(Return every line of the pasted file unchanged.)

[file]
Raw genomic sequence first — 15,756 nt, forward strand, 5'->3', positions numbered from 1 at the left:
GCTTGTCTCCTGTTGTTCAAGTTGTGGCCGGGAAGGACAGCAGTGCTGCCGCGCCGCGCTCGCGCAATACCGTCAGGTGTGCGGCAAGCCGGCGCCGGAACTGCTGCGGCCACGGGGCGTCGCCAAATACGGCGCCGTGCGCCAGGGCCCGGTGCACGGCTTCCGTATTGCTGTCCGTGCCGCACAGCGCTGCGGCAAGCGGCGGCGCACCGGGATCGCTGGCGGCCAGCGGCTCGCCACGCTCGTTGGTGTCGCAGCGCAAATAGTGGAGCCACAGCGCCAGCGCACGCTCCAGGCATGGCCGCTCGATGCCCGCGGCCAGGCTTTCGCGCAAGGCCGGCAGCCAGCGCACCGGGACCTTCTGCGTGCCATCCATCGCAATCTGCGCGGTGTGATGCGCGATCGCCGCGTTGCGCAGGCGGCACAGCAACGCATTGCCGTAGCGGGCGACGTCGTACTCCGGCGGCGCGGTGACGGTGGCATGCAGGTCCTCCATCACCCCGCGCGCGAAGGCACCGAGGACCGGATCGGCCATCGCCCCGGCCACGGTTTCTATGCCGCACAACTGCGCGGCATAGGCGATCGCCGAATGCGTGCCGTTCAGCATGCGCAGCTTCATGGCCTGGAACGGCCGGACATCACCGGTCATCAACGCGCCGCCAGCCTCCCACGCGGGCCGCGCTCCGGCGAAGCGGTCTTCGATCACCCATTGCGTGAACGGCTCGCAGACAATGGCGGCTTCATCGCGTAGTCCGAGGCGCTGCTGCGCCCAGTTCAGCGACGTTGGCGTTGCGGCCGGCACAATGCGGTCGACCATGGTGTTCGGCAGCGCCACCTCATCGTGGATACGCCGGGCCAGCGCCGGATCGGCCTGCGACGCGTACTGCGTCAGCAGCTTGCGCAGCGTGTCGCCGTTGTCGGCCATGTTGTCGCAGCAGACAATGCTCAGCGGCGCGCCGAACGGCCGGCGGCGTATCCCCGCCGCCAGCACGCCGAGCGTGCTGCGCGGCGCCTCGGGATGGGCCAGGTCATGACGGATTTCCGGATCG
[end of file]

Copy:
Raw genomic sequence first — 15,756 nt, forward strand, 5'->3', positions numbered from 1 at the left:
GCTTGTCTCCTGTTGTTCAAGTTGTGGCCGGGAAGGACAGCAGTGCTGCCGCGCCGCGCTCGCGCAATACCGTCAGGTGTGCGGCAAGCCGGCGCCGGAACTGCTGCGGCCACGGGGCGTCGCCAAATACGGCGCCGTGCGCCAGGGCCCGGTGCACGGCTTCCGTATTGCTGTCCGTGCCGCACAGCGCTGCGGCAAGCGGCGGCGCACCGGGATCGCTGGCGGCCAGCGGCTCGCCACGCTCGTTGGTGTCGCAGCGCAAATAGTGGAGCCACAGCGCCAGCGCACGCTCCAGGCATGGCCGCTCGATGCCCGCGGCCAGGCTTTCGCGCAAGGCCGGCAGCCAGCGCACCGGGACCTTCTGCGTGCCATCCATCGCAATCTGCGCGGTGTGATGCGCGATCGCCGCGTTGCGCAGGCGGCACAGCAACGCATTGCCGTAGCGGGCGACGTCGTACTCCGGCGGCGCGGTGACGGTGGCATGCAGGTCCTCCATCACCCCGCGCGCGAAGGCACCGAGGACCGGATCGGCCATCGCCCCGGCCACGGTTTCTATGCCGCACAACTGCGCGGCATAGGCGATCGCCGAATGCGTGCCGTTCAGCATGCGCAGCTTCATGGCCTGGAACGGCCGGACATCACCGGTCATCAACGCGCCGCCAGCCTCCCACGCGGGCCGCGCTCCGGCGAAGCGGTCTTCGATCACCCATTGCGTGAACGGCTCGCAGACAATGGCGGCTTCATCGCGTAGTCCGAGGCGCTGCTGCGCCCAGTTCAGCGACGTTGGCGTTGCGGCCGGCACAATGCGGTCGACCATGGTGTTCGGCAGCGCCACCTCATCGTGGATACGCCGGGCCAGCGCCGGATCGGCCTGCGACGCGTACTGCGTCAGCAGCTTGCGCAGCGTGTCGCCGTTGTCGGCCATGTTGTCGCAGCAGACAATGCTCAGCGGCGCGCCGAACGGCCGGCGGCGTATCCCCGCCGCCAGCACGCCGAGCGTGCTGCGCGGCGCCTCGGGATGGGCCAGGTCATGACGGATTTCCGGATCG